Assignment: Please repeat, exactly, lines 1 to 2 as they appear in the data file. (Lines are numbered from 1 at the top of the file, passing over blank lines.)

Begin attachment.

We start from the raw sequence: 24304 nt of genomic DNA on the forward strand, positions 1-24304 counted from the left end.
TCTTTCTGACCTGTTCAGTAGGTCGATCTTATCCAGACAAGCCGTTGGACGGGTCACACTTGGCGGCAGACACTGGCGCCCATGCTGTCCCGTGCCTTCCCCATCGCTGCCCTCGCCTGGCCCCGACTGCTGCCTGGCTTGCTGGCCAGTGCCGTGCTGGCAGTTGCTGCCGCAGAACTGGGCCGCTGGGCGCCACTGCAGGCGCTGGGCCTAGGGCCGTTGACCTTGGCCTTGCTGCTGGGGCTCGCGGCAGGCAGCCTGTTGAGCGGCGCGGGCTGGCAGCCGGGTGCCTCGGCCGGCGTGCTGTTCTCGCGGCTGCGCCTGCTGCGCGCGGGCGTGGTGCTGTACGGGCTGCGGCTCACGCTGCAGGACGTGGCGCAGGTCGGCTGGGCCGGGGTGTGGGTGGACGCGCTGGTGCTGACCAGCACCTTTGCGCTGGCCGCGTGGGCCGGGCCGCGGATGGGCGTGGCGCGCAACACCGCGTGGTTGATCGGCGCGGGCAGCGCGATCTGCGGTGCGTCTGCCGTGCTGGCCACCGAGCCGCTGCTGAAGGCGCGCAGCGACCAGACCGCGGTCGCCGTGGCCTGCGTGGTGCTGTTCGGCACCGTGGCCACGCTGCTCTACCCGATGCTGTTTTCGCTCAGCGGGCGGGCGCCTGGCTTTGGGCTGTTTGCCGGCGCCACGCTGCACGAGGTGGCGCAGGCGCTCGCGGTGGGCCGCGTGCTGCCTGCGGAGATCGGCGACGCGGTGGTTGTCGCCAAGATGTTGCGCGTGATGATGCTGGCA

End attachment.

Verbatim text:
We start from the raw sequence: 24304 nt of genomic DNA on the forward strand, positions 1-24304 counted from the left end.
TCTTTCTGACCTGTTCAGTAGGTCGATCTTATCCAGACAAGCCGTTGGACGGGTCACACTTGGCGGCAGACACTGGCGCCCATGCTGTCCCGTGCCTTCCCCATCGCTGCCCTCGCCTGGCCCCGACTGCTGCCTGGCTTGCTGGCCAGTGCCGTGCTGGCAGTTGCTGCCGCAGAACTGGGCCGCTGGGCGCCACTGCAGGCGCTGGGCCTAGGGCCGTTGACCTTGGCCTTGCTGCTGGGGCTCGCGGCAGGCAGCCTGTTGAGCGGCGCGGGCTGGCAGCCGGGTGCCTCGGCCGGCGTGCTGTTCTCGCGGCTGCGCCTGCTGCGCGCGGGCGTGGTGCTGTACGGGCTGCGGCTCACGCTGCAGGACGTGGCGCAGGTCGGCTGGGCCGGGGTGTGGGTGGACGCGCTGGTGCTGACCAGCACCTTTGCGCTGGCCGCGTGGGCCGGGCCGCGGATGGGCGTGGCGCGCAACACCGCGTGGTTGATCGGCGCGGGCAGCGCGATCTGCGGTGCGTCTGCCGTGCTGGCCACCGAGCCGCTGCTGAAGGCGCGCAGCGACCAGACCGCGGTCGCCGTGGCCTGCGTGGTGCTGTTCGGCACCGTGGCCACGCTGCTCTACCCGATGCTGTTTTCGCTCAGCGGGCGGGCGCCTGGCTTTGGGCTGTTTGCCGGCGCCACGCTGCACGAGGTGGCGCAGGCGCTCGCGGTGGGCCGCGTGCTGCCTGCGGAGATCGGCGACGCGGTGGTTGTCGCCAAGATGTTGCGCGTGATGATGCTGGCA